ICYMI: 'Cadence Of Hyrule' Is The Zelda Game I Never Knew I Needed
ICYMI is GAMINGbible's simple way of highlighting a game that's not quite brand new, maybe as much as a few months old, but that we've been playing and loving, and we really want to tell you about it.
I feel like I can trust you, so I'm going to let you in on a little secret. I love The Legend of Zelda. It is, beyond a shadow of a doubt, my favourite video game franchise. I fell in love with Ocarina of Time and Wind Waker when I was ten (they came in a bundle for GameCube), and I never looked back.
Since then, I've had something of a tendency to happily gobble up anything Zelda related. Hell, I went out and bought Link's Crossbow Training on launch day. I picked up Hyrule Warriors for Wii U, 3DS, and Switch, and that's basically the same bloody game three times. I've even been known to defend the old animated series after I've had too many drinks.
Despite this, I always have always will hold the Zelda franchise to a higher standard. I'm like a proud parent who knows their kid can do better in school. So, when it was announced that indie studio Brace Yourself Games were making a Zelda-themed spinoff based on their fantastic rhythm action game Crypt of the Necrodancer, I was incredibly happy, sure. But I was also a little nervous.
Don't get me wrong, I didn't really think Cadence Of Hyrule was going to be a bad game. Quite the opposite, in fact. It was super unusual - and unexpected - for Nintendo to give arguably its most prestigious franchise to an indie developer, so that on its own was enough to make me think the studio must have come up with something special.
Plus, Crypt of the Necrodancer is a genuinely fantastic piece of work with a great soundtrack. I was super excited to see what Brace Yourself Games would do with my favourite IP, but my own personal expectations were also at massively unfair heights, it has to be said.
I downloaded it the day it came to the Nintendo Switch eShop, obviously, and was completely blown away. Cadence of Hyrule - Crypt of the NecroDancer Featuring The Legend of Zelda obliterated my sky-high expectations and instantly became one of my favourite games of 2019. Hell, I honestly think I'd now count it among my top five Zelda games of all time.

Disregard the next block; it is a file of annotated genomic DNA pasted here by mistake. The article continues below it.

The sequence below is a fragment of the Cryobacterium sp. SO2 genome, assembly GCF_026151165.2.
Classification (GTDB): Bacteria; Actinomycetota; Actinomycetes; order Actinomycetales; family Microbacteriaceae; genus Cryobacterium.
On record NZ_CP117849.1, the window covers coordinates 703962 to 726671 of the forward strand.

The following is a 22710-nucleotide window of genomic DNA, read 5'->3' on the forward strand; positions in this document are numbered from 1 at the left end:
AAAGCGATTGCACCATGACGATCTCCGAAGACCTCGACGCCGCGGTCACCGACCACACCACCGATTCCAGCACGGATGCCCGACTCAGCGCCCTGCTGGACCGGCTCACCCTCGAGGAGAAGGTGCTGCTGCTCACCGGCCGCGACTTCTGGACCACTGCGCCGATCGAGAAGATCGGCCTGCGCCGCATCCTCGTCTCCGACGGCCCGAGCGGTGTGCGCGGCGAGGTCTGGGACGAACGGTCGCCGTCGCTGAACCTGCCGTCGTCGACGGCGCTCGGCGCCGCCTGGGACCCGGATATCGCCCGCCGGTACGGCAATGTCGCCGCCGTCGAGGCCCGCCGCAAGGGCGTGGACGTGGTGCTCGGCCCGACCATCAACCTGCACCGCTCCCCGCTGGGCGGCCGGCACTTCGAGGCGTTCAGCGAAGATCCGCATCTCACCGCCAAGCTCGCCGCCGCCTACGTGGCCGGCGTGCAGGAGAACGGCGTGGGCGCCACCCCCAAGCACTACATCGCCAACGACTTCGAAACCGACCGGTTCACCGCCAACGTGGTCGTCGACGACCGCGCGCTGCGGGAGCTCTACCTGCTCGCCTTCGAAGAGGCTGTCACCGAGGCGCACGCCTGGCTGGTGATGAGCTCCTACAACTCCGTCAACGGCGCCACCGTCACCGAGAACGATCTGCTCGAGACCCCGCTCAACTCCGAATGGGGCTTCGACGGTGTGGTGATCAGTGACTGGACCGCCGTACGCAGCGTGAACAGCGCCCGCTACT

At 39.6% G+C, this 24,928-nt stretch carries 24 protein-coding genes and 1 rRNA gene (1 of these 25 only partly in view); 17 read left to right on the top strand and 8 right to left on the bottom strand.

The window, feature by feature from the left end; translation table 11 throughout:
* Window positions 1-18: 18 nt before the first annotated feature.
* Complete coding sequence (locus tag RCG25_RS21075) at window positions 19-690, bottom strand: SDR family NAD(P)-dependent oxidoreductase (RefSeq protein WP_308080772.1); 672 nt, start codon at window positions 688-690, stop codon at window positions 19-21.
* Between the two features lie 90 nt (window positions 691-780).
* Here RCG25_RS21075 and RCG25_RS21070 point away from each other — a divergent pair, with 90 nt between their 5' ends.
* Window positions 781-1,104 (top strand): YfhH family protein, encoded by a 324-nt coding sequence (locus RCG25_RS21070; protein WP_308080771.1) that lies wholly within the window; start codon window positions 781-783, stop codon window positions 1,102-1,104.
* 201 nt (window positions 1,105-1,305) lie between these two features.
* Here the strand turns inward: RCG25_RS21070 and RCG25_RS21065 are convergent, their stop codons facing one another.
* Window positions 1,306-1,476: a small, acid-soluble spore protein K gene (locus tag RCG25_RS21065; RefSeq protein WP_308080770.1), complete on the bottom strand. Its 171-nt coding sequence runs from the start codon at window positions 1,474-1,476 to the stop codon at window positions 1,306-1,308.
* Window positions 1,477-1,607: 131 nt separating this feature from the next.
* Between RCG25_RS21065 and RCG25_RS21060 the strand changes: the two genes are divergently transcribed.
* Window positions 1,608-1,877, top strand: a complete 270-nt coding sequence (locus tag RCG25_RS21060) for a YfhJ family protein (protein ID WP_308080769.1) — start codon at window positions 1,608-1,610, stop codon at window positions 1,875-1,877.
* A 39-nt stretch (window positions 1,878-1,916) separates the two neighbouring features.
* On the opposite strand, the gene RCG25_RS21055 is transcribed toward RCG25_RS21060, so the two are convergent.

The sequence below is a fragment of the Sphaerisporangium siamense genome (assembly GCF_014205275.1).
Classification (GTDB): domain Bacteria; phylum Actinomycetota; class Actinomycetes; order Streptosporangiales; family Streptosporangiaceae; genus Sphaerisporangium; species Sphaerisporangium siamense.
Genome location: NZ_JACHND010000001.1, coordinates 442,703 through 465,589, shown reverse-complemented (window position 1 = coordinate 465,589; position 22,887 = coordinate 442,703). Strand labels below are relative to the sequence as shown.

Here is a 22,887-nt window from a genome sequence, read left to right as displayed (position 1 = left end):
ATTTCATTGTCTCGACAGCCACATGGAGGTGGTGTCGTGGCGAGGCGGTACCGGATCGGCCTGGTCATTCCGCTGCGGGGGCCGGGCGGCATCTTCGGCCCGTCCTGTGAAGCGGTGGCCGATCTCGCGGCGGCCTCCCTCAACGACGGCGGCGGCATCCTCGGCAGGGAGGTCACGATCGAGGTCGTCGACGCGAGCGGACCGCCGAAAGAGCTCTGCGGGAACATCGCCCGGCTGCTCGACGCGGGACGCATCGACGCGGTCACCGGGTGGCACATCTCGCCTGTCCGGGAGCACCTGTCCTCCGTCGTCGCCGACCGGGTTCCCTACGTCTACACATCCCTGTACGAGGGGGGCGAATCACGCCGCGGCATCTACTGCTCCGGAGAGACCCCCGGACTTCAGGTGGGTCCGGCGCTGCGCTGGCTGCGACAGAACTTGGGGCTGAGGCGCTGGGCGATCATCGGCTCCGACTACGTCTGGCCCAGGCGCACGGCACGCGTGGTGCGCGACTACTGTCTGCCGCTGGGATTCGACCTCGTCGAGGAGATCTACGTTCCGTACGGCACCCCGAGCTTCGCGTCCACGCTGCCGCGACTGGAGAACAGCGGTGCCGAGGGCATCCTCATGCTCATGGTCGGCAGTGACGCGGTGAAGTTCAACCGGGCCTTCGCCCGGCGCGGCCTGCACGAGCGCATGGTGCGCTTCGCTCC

Everything about it just feels so right. It is, amazingly, still a Zelda game at its core. Link and Zelda explore a large 2D map packed with secrets, caves, dungeons, and enemies. There are bosses to fight, items that gain access to new areas, and heart pieces to collect. If you've been pining after an old school Zelda experience, Cadence of Hyrule comes pretty damn close.
Obviously, the major area where it differs from standard Zelda is in its rhythm-based action. in Cadence of Hyrule, Link moves around and fights to the beat of a truly exquisite soundtrack made up of dance remixes of classic Zelda tracks. This can take some getting used to, but when it clicks? Hoo boy, it just feels incredible.
In fact, I would argue that it's a vast improvement over the relatively mundane combat of a typical 2D Zelda game. Instead of just walking around stabbing at things with a sword, you have to consider the beat, where your enemies are on the map, and what items you have to use.
When you really get into a groove, hopping around the world to the beat and taking out enemies with ease, you feel properly unstoppable. Again, the epic music helps that feeling no end. It really is just way more engaging, and surprisingly more challenging than I expected. You can turn the off the requirement that you move to the beat and play it like a "normal" Zelda if you really want, but I'd argue you'd be missing out on what makes Cadence Of Hyrule truly sing.
I say this without the merest whiff of hyperbole: every Zelda fan owes it to themselves to check out Cadence Of Hyrule. It's a gorgeous, faithful piece of work that takes the beloved series in a completely unexpected - and entirely funky - new direction. It's the Zelda game I never knew I needed, but I am so, so grateful that it's one we now have.
Featured Image Credit: Nintendo